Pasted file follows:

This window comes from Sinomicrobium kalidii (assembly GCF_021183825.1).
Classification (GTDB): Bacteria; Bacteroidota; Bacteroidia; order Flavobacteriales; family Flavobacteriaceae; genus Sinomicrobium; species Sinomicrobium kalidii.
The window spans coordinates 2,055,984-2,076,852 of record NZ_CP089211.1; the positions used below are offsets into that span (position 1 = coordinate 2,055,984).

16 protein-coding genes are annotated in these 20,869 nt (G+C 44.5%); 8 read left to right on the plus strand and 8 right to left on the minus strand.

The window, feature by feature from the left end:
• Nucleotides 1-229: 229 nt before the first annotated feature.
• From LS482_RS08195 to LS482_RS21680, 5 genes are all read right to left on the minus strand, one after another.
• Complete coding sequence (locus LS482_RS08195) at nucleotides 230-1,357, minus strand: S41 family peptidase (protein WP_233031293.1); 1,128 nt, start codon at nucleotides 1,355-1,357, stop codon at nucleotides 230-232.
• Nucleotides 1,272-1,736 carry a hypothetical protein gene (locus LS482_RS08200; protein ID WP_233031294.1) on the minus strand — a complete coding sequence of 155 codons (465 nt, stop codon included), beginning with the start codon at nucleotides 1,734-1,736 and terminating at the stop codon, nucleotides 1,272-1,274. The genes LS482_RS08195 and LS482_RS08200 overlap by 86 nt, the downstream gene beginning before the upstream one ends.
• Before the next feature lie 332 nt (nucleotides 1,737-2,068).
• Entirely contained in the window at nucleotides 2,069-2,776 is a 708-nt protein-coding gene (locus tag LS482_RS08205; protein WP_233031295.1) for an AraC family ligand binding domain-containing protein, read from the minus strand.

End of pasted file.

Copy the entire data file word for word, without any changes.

This window comes from Sinomicrobium kalidii (assembly GCF_021183825.1).
Classification (GTDB): Bacteria; Bacteroidota; Bacteroidia; order Flavobacteriales; family Flavobacteriaceae; genus Sinomicrobium; species Sinomicrobium kalidii.
The window spans coordinates 2,055,984-2,076,852 of record NZ_CP089211.1; the positions used below are offsets into that span (position 1 = coordinate 2,055,984).

16 protein-coding genes are annotated in these 20,869 nt (G+C 44.5%); 8 read left to right on the plus strand and 8 right to left on the minus strand.

The window, feature by feature from the left end:
• Nucleotides 1-229: 229 nt before the first annotated feature.
• From LS482_RS08195 to LS482_RS21680, 5 genes are all read right to left on the minus strand, one after another.
• Complete coding sequence (locus LS482_RS08195) at nucleotides 230-1,357, minus strand: S41 family peptidase (protein WP_233031293.1); 1,128 nt, start codon at nucleotides 1,355-1,357, stop codon at nucleotides 230-232.
• Nucleotides 1,272-1,736 carry a hypothetical protein gene (locus LS482_RS08200; protein ID WP_233031294.1) on the minus strand — a complete coding sequence of 155 codons (465 nt, stop codon included), beginning with the start codon at nucleotides 1,734-1,736 and terminating at the stop codon, nucleotides 1,272-1,274. The genes LS482_RS08195 and LS482_RS08200 overlap by 86 nt, the downstream gene beginning before the upstream one ends.
• Before the next feature lie 332 nt (nucleotides 1,737-2,068).
• Entirely contained in the window at nucleotides 2,069-2,776 is a 708-nt protein-coding gene (locus tag LS482_RS08205; protein WP_233031295.1) for an AraC family ligand binding domain-containing protein, read from the minus strand.